There were a huge amount of people on the water to follow the start of the ninth edition of the Route du Rhum! Added to that, the support ribs tailed the boats until just after Cap Fréhel to ensure there were no collisions in this initial stage of the race, something which is always a cause for concern for the solo sailors and their teams. At 1302 hours, the start gun echoed across the water for the 85 competitors, of which the nine ‘ultimate’ multihulls set off furthest offshore of the line. Franck Cammas was the most prompt under mainsail and small jib, followed by Yann Guichard under mainsail and genoa, whilst Sidney Gavignet was hot on his heels under mainsail and gennaker.
Conditions were perfect then with smooth seas and a departure on an ebbing tide, the whole scenario coloured by overcast skies with the odd break in the clouds. Most importantly, there was a SE’ly breeze of around twelve knots to accompany the fleet. Quarter of an hour later, the trimaran fitted out by Baron Benjamin de Rothschild took the head of the race and the separation between the top three and the rest of the fleet was increasing inexorably! With the wind tending to ease as it shifted slightly round to the East, all the solo sailors hoisted their large gennaker, surrounded by a horde of motor boats.
Two hours prior to the start, Yann Guichard shared with us his final impressions and notably his views on the first few miles of the race which promised to be lively given the huge crowds on the water: “We’re going to leave our mooring in a few minutes and it’s a bit stressful as there will be huge amounts of people on the water! I can’t wait for it to be the evening so that I’m free of the coast and the spectators, but I’ll still try to make the most of these first few miles along the coast, as it’s likely to be superb… The former promises to be studious with a fair number of manœuvres to make, but there aren’t many options to be had: you simply have to go fast from the start, because the leaders will enjoy greater rewards in the upcoming weather conditions.”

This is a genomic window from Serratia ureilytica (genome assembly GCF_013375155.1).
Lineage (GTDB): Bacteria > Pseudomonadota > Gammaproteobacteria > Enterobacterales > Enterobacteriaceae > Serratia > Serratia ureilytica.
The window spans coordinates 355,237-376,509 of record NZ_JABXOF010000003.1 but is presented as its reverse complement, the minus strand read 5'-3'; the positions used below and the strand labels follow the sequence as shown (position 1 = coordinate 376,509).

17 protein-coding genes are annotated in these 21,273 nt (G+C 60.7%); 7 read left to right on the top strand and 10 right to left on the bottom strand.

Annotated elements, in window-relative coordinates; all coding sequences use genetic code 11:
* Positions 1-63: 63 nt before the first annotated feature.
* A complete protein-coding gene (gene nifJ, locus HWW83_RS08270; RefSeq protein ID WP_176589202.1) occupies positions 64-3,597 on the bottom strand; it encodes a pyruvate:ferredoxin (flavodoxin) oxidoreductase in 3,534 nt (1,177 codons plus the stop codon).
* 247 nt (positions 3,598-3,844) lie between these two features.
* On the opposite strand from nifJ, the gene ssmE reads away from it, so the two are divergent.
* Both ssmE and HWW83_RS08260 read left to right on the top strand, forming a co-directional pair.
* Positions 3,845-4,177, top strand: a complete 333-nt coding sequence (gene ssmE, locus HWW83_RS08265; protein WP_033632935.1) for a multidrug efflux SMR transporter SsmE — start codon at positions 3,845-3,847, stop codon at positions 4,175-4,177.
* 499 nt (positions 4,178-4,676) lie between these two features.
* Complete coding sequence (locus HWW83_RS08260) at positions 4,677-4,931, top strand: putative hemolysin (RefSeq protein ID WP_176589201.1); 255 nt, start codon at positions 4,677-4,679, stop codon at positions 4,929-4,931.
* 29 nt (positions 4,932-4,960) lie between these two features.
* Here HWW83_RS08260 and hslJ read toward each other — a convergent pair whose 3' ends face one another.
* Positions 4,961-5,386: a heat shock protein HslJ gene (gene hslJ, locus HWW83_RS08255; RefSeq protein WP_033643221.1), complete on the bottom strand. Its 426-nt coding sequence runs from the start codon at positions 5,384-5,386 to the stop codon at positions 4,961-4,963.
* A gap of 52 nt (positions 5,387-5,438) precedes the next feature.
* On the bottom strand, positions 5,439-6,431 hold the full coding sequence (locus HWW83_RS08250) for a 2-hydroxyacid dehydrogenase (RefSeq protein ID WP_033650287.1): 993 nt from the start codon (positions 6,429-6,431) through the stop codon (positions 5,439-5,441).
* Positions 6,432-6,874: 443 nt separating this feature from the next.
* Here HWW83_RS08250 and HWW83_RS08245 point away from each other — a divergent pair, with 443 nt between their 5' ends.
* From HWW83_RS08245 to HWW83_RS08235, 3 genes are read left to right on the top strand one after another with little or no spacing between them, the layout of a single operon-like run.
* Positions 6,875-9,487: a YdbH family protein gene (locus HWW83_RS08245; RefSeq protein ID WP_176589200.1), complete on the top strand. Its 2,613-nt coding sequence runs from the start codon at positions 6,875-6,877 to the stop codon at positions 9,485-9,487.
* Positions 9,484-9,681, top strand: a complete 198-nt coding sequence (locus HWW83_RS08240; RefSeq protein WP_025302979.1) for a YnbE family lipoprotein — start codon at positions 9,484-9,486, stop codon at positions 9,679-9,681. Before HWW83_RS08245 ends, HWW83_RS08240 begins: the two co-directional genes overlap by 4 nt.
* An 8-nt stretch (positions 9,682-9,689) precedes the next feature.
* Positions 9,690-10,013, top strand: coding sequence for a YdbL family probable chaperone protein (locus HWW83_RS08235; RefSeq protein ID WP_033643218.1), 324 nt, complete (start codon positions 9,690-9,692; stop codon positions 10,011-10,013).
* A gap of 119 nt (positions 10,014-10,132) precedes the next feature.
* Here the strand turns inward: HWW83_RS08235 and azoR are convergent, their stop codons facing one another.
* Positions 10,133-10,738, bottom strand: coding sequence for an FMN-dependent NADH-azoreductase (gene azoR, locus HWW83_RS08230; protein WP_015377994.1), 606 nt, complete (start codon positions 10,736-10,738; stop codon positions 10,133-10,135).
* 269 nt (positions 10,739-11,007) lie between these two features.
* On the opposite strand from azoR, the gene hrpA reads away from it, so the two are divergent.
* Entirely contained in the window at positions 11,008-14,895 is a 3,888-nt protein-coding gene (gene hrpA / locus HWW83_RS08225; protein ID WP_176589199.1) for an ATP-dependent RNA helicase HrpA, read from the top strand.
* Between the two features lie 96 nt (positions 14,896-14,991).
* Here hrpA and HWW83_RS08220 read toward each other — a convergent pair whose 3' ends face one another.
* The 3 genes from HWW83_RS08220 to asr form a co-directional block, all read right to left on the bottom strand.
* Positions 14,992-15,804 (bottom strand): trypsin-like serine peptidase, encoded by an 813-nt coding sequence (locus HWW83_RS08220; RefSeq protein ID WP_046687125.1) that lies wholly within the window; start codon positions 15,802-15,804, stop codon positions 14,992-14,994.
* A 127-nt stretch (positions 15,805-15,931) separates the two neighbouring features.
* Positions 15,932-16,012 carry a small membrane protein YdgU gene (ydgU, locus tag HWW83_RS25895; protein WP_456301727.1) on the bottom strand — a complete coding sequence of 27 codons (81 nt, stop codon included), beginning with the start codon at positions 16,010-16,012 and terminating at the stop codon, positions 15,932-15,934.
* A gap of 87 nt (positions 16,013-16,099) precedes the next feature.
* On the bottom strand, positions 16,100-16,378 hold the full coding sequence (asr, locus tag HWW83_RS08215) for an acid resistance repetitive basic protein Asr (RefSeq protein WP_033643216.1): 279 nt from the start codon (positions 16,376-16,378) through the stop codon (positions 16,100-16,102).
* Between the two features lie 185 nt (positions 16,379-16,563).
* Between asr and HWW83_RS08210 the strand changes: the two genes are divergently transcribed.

Entering into solitude
The first justice of the peace was the mark moored off Cap Fréhel, where an incredible crowd were massed beneath the overcast skies, albeit free of rain. Gitana 11 managed to slide to windward of Franck Cammas, but on approaching Cap Fréhel, the breeze ran out of puff and a new series of toings and froings took place just prior to the course mark. Five hundred metres behind the leader, Yann Guichard was forced to link together a set of gybes to free himself of the coast and avoid one of the numerous spectator boats massed around the foot of Cap Fréhel. However, after two good manœuvres to get offshore, the skipper of Gitana 11 regained his smile and the concentration necessary to confidently begin his Atlantic crossing spanning some 3,500 miles!
Second at the 1600 hour position report, the maxi-trimaran in the colours of the Edmond de Rothschild Group was in a good position to exit the English Channel. The first major option will take shape from Monday morning, once the first ‘ultimate’ multihulls have rounded the island of Ushant: will it be a dive down to the SW to pass under the zone of high pressure, or will it be westbound on a direct course? We’ll have to wait a few hours yet before we find out which options they all take.
Ranking for the Ultimate Category on 31st October at 1600 hours
1. Groupama 3 (Franck Cammas) - 15.4 knots
2. Gitana 11 (Yann Guichard) - 1.3 miles / 14.2 knots
3. Oman Air Majan (Sidney Gavignet) - 1.7 miles / 14.6 knots
4. Sodeb’O (Thomas Coville) - 2.9 miles / 14.9 knots
5. Idec (Francis Joyon) - 3.1 mlles / 13.4 knots
6. La Boite à Pizza (Philippe Monnet) - 8.3 miles / 12.0 knots
7. Défi Cancale (Gilles Lamiré) - 10.7 miles / 10.2 knots
8. Saint-Malo 2015 (Servane Escoffier) - 12.3 miles / 7.1 knots
9. Côte d'Or II (Bertrand Quentin) - 16.2 miles / 2.8 knots